January 20, 2015 by acoleman34
In the readings for this week, whether in History in the Digital Age or in some of the online material, various topics are discussed and some underlying themes are detected. Issues of credibility and tradition reoccurred and each challenges historians to adapt (or not in some cases) to the ever-evolving world of digital resources.
Credibility in writing is paramount, and this is particularly true in the world of historical writing. Finding credible sources was once a task of sifting through archival materials and denoting pieces of information that offer a new or different perspective on historical topics. The advent of the digital age has changed that routine drastically. Many would claim that now, with information at our fingertips, it is much more efficient and easy to gain access to reliable information by simply typing in keyword searches into a digitized archive. Although this assessment is true, it would behoove historians not to be wary of open source, well, sources. As we have heard in many instances, encyclopedia sites like Wikipedia are hardly credible resources for historians. In fact, much of the reading touches on the use of these wiki-style resources as lacking a neutral point of view and it is difficult to disagree. As Crone and Halsey allude to, the allowance of free editing creates an opening for bias and raises the question of whether it is the job of the creator or the researcher to establish the veracity of a source. For the former more citation is needed and for the latter more corroboration. For our sake, Wikipedia and similar sites should only be used as a jumping-off point for research. Amanda Seligman writes, “When we seek out an encyclopedia article on a topic, we are (theoretically) looking for a basic introduction to the topic, an introduction that is balanced. We are not looking for the cutting edge of a scholarly debate.” In essence, these sources should be used for what they are and nothing more—A forum of ideas and basic knowledge. Credible (in the sense that we as historians need it to be), maybe not, but useable, sure.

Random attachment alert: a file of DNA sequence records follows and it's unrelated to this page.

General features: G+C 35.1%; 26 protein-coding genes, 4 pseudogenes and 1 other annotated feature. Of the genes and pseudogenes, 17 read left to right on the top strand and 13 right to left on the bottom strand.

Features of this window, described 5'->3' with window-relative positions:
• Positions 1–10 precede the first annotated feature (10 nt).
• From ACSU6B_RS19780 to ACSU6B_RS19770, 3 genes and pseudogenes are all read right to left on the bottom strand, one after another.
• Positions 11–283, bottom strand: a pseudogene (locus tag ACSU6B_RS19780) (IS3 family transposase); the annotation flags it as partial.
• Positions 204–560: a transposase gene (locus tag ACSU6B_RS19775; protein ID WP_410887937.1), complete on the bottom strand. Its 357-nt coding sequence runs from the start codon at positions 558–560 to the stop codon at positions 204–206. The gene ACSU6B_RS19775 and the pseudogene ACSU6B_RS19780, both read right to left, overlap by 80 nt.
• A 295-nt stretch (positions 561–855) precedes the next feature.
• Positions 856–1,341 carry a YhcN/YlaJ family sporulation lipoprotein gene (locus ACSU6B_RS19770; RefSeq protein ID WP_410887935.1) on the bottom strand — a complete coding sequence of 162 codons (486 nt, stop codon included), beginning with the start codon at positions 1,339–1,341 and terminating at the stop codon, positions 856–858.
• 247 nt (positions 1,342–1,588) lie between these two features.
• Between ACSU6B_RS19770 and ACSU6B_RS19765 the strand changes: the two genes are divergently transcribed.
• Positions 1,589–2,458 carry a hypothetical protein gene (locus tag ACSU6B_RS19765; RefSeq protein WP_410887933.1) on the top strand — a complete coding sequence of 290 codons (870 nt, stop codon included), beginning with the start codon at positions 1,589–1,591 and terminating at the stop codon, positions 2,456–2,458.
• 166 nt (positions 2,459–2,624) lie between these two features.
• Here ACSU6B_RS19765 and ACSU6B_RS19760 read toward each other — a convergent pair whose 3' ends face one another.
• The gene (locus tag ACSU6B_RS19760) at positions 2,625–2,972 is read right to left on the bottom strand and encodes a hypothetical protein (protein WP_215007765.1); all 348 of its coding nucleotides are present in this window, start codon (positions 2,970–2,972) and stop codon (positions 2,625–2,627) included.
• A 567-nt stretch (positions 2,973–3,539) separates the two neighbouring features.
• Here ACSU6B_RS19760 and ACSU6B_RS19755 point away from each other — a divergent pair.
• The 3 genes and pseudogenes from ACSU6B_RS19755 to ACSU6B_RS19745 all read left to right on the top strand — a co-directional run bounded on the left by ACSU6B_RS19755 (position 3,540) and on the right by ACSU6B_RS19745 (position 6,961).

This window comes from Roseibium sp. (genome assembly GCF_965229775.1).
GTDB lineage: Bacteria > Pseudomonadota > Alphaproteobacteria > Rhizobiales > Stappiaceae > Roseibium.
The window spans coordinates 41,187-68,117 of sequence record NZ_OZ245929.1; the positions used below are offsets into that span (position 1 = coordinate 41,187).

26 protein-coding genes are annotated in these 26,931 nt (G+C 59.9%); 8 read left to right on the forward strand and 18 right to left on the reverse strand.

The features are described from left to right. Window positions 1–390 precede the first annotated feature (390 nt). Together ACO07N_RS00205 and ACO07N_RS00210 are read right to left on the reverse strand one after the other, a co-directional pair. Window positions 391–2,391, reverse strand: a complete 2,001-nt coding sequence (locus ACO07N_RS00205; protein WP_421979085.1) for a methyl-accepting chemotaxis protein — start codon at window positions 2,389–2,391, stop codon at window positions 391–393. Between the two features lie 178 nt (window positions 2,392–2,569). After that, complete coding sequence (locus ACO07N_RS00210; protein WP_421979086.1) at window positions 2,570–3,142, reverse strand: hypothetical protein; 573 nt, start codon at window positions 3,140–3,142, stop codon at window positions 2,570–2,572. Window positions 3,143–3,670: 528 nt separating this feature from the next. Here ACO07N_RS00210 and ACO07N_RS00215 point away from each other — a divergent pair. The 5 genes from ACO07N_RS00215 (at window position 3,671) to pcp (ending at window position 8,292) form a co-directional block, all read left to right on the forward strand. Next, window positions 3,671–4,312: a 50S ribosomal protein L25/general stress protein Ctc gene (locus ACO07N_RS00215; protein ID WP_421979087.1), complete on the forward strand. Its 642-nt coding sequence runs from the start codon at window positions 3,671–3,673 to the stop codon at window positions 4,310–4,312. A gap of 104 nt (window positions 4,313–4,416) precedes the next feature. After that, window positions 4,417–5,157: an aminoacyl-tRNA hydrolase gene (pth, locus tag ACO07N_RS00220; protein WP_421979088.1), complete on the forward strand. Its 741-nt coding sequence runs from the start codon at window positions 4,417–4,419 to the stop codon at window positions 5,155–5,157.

So, how do we adapt? The prime example from the reading was to create a similar site that combines a traditional approach toward data and editing with progressive accessibility. The UK RED project does this by placing a high importance on verifying the sources of each entry and by weeding out any duplicate information. This method creates efficiency and consistency. As Turkel, Kee and Roberts suggest, historians need to remain attentive to conventional methodologies and sites like UK RED allow for that. This brand of digital history offers an interactive aspect as well. Through sites like UK RED, creators and editors work together to provide high quality information that researchers can trust to a certain extent. Like Susan expressed so eloquently in our last class, “Any idiot with a computer can put something on the internet.” It is comforting to know that some researcher friendly sites (hopefully more to come) are developing processes that minimize that idiocy.